Area real estate activity up through summer
Post Independent Staff
August was the second strongest month of the year so far for residential real estate sales in the area from Aspen to Parachute, with 137 sales recorded for the month and a total of 885 homes sold to date, according to the latest Market Trends report compiled by Stewart Title Co.
The year-to-date figure for residential sales represents a 2 percent increase over the same eight-month period of 2012.
In the month-to-month comparison for this year, only May surpassed August with 140 sales, according to the Market Trends report released Tuesday.
An additional 169 houses were added to the area’s inventory in August, which brought the year-to-date average to 1.5 listings for each sale. As of the end of August, there were 1,360 homes on the market in the combined Roaring Fork Valley and Garfield County region.
“The absorption rate, a measurement of time required to exhaust all existing residential inventory at the current pace of sales, dropped below 10 months in August,” Joe Carpenter of Market Trends LLC said in a written commentary included with the report.
It’s only the second time in the last five years that the absorption rate fell to less than 10 months, he said.
For Glenwood Springs alone, there were 17 home sales in August. That was up from 15 in July but down from this year’s monthly high of 21 in June and down from 21 sales in August 2012.
Year-to-date, there have been 123 home sales in Glenwood Springs, which is down from 137 through the first eight months of 2012, according to the report.
Western Garfield County sales, including the towns of New Castle, Silt, Rifle and Parachute, are also lagging some compared to last year, with 276 residential sales through August. Last year, there were 309 sales through eight months for that area.
“Though painfully slow, the housing market continues to seek balance between supply and demand,” Carpenter observed.
The number of homes currently on the market pales in comparison to the peak of 2,304 in July 2009, which represented a 40-month supply.
“Several factors are converging to indicate that further inventory decline is likely,” Carpenter said. “While new foreclosure filings have declined significantly, the lingering effects of the bank-owned real estate continues to suppress prices.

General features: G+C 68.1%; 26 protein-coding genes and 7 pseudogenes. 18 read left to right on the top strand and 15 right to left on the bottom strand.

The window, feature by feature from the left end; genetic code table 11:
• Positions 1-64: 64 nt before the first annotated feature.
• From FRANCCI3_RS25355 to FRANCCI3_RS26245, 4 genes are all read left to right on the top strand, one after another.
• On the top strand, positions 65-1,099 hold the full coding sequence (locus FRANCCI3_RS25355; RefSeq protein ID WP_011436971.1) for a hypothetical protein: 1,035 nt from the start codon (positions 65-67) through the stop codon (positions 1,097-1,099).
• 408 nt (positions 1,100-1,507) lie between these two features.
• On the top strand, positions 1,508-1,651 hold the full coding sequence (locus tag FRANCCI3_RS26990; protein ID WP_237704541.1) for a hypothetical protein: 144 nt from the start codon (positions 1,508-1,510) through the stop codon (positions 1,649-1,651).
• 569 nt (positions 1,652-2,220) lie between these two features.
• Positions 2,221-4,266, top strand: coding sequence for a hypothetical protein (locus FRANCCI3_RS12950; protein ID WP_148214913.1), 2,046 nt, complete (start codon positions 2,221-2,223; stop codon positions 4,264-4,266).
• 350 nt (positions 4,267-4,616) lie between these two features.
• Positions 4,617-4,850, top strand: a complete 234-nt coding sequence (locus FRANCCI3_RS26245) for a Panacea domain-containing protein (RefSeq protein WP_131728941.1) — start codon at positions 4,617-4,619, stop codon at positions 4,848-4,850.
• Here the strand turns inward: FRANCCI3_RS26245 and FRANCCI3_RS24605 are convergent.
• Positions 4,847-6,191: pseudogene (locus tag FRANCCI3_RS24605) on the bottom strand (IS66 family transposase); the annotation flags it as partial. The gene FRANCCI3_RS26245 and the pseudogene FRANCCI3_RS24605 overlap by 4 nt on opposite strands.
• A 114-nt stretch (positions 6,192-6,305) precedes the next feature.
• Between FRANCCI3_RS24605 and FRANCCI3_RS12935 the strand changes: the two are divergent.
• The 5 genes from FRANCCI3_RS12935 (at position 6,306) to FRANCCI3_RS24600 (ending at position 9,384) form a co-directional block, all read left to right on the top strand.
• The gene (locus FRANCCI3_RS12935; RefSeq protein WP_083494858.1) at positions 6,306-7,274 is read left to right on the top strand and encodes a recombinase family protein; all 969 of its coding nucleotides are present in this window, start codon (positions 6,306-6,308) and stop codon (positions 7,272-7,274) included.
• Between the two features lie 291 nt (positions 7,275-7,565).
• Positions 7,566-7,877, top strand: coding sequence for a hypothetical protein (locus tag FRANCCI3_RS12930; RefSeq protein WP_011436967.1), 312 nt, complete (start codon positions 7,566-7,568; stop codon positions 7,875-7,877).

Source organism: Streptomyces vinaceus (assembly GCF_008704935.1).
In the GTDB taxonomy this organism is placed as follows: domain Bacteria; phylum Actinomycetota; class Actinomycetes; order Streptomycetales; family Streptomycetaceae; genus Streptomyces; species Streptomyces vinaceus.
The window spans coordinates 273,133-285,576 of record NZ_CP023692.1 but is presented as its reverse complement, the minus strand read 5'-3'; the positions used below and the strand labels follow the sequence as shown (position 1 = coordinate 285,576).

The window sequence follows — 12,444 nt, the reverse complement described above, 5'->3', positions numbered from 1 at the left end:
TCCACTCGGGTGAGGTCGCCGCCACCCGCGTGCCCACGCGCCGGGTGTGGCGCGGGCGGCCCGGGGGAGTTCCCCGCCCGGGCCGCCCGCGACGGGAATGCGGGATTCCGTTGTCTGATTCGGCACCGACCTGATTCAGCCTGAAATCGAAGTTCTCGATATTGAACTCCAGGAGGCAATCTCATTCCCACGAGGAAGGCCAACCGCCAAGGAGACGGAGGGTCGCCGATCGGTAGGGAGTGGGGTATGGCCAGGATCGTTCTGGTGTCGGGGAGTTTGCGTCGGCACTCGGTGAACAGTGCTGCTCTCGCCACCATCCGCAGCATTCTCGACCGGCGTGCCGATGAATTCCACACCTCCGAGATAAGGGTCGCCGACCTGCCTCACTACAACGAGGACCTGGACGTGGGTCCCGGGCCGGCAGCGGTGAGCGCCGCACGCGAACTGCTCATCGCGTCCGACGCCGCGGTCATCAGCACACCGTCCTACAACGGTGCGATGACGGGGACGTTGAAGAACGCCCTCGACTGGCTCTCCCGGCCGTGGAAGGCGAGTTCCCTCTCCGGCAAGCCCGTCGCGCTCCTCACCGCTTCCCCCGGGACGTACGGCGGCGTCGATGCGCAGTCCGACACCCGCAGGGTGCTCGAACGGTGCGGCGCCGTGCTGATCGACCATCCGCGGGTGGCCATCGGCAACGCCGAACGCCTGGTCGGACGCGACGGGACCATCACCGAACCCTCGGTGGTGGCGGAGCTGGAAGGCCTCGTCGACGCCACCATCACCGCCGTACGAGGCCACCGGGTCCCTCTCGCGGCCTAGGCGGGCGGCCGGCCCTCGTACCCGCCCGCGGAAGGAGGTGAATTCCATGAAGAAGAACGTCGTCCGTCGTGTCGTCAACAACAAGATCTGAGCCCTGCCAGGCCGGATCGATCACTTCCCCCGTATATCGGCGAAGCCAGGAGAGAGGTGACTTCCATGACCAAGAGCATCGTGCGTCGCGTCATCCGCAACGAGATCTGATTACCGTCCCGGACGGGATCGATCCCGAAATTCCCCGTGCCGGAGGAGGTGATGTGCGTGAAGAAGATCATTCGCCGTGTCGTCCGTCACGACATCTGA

“Unless compelled to do so, most sellers will wait to recover lost equity before listing their property,” he said. “Secondly, there continues to be a dearth of new construction.”
Meanwhile, Land Title Guarantee Co.’s Garfield County real estate market analysis shows total sales were up 8 percent in July, and for the year to date are up 4 percent compared to 2012.
July sales dollars totaled nearly $39.5 million on 105 transactions from Carbondale to Parachute. Through seven months of the year, sales totaled slightly less than $202.4 million, for an increase in dollar volume of 2 percent over last year, according to the Land Title report, which also came out this week.
Carbondale led the county in transactions during July with a total of 33 worth $13.9 million in sales, followed by Glenwood Springs with 21 ($8.3 million), Rifle, 20 ($3.5 million), New Castle, 10 ($3.7 million), Silt, 10 ($1.8 million), and Parachute, four ($4.4 million).
Rural Garfield County had three sales worth $3.8 million, and the unincorporated community of Battlement Mesa had two sales worth $228,900.
Bank sales resulting from foreclosures were steady for the month, with a total of 15 sales for $2.5 million.
Through July, there had been 135 bank sales in Garfield County totaling $29 million, according to the Land Title report.
The average price for a single family home sold through July was $300,367, a decrease of 10 percent from 2012.
A profile of home buyers in Garfield County this reveals that 32 percent were local, 12 percent were from out of state, and 5 percent have been from Colorado’s Front Range.
Support Local Journalism
Support Local Journalism
Readers around Glenwood Springs and Garfield County make the Post Independent’s work possible. Your financial contribution supports our efforts to deliver quality, locally relevant journalism.
Now more than ever, your support is critical to help us keep our community informed about the evolving coronavirus pandemic and the impact it is having locally. Every contribution, however large or small, will make a difference.
Each donation will be used exclusively for the development and creation of increased news coverage.